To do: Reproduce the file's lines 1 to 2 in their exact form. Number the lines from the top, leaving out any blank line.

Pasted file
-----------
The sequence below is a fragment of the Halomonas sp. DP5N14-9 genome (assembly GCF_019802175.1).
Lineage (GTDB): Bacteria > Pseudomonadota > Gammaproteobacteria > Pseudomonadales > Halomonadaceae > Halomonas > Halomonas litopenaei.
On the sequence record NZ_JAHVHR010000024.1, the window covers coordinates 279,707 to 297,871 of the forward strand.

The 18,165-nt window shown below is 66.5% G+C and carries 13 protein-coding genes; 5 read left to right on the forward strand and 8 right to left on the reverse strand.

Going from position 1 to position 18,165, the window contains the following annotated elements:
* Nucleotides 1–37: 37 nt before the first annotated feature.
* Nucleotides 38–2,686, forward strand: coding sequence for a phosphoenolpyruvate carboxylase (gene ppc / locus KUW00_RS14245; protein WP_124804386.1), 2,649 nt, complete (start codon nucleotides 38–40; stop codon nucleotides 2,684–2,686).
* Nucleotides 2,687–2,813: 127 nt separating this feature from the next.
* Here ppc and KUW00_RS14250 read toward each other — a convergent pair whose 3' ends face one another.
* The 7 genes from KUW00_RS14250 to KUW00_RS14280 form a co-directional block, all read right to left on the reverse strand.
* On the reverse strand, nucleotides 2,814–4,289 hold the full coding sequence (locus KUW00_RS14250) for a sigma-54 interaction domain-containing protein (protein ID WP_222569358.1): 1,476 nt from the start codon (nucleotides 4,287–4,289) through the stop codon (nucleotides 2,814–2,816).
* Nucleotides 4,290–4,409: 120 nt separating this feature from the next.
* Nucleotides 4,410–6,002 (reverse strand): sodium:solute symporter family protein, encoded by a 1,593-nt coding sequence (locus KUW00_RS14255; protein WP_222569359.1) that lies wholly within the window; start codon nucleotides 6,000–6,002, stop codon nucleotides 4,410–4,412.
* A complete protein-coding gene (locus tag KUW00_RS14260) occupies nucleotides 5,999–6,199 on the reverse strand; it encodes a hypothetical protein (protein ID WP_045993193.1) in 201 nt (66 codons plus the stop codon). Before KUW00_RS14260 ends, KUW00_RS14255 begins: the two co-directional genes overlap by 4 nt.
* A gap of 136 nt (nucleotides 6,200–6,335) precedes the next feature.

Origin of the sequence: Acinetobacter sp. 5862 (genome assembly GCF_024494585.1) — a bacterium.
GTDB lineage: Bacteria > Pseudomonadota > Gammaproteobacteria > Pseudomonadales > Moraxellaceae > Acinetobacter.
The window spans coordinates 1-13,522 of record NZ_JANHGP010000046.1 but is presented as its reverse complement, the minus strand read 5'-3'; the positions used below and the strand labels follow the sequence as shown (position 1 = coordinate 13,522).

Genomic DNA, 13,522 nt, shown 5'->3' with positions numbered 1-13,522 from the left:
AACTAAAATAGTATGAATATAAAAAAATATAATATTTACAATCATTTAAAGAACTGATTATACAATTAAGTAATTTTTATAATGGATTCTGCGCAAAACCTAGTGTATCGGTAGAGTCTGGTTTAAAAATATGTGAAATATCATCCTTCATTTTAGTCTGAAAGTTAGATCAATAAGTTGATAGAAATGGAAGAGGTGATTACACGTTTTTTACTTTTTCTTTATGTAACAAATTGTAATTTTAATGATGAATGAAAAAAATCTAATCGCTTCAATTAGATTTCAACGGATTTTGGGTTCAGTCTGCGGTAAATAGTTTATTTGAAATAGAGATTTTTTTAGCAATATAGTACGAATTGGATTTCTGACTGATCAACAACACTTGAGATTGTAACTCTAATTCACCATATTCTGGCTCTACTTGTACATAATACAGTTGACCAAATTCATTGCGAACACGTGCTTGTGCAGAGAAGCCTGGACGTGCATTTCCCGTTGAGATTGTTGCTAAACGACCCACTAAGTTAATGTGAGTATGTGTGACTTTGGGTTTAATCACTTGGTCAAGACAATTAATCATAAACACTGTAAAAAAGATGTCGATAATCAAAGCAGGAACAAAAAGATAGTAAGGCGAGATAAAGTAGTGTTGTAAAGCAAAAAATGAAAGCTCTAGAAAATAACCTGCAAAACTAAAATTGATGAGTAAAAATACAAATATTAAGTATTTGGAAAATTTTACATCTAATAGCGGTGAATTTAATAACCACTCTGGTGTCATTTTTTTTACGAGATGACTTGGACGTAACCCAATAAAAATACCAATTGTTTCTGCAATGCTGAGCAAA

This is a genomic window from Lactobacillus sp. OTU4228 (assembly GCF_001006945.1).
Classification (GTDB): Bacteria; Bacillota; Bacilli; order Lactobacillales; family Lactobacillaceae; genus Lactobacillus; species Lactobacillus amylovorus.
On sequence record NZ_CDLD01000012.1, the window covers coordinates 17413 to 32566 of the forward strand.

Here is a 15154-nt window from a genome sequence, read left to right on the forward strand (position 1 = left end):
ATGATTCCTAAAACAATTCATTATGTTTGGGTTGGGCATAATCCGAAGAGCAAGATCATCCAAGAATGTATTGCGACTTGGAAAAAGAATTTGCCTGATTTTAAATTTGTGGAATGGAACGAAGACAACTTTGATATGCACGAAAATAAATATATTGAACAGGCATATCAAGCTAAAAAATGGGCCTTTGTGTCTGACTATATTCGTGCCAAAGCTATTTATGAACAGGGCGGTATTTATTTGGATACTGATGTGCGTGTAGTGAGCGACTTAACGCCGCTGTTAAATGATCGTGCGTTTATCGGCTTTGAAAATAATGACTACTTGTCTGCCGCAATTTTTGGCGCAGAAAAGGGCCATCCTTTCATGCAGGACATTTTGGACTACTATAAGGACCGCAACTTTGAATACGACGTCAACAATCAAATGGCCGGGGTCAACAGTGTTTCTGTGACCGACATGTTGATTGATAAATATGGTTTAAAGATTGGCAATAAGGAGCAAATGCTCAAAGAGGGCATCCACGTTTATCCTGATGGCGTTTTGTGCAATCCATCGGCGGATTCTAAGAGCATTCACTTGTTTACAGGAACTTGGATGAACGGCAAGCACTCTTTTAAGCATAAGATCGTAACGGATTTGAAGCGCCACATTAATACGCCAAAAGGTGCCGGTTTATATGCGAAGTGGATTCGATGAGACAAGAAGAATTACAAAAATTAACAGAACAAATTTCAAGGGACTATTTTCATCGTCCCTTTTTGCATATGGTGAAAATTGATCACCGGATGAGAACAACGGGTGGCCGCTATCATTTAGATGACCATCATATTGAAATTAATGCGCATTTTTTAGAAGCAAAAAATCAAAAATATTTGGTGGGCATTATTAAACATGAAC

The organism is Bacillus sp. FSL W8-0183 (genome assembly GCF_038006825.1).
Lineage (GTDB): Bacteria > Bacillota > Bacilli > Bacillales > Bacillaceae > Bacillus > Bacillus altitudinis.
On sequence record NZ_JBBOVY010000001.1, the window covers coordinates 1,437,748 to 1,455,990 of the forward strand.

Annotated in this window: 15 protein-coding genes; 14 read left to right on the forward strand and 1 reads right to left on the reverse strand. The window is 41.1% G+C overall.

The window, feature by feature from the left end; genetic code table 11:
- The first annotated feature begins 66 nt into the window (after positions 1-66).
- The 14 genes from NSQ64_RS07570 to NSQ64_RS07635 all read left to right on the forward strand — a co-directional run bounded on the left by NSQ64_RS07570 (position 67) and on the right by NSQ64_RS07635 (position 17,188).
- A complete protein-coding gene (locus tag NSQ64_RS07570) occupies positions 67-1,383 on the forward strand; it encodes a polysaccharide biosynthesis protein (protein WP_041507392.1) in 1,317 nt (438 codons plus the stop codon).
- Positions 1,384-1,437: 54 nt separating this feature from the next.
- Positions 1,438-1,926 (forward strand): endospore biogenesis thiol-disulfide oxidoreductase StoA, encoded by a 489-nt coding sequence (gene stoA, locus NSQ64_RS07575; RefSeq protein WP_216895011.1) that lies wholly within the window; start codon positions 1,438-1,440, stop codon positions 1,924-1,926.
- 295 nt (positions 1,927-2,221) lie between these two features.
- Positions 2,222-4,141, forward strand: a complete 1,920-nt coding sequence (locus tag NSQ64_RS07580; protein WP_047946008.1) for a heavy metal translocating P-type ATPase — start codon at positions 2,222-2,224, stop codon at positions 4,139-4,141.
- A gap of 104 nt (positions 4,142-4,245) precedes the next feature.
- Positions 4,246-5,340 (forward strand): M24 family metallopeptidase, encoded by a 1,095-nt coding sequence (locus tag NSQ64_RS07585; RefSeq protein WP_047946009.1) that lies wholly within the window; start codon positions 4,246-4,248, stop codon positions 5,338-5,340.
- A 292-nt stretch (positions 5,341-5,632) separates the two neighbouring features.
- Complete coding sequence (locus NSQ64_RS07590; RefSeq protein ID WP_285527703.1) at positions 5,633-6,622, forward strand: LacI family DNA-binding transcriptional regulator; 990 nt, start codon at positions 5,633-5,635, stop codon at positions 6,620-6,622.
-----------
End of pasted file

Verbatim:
The sequence below is a fragment of the Halomonas sp. DP5N14-9 genome (assembly GCF_019802175.1).
Lineage (GTDB): Bacteria > Pseudomonadota > Gammaproteobacteria > Pseudomonadales > Halomonadaceae > Halomonas > Halomonas litopenaei.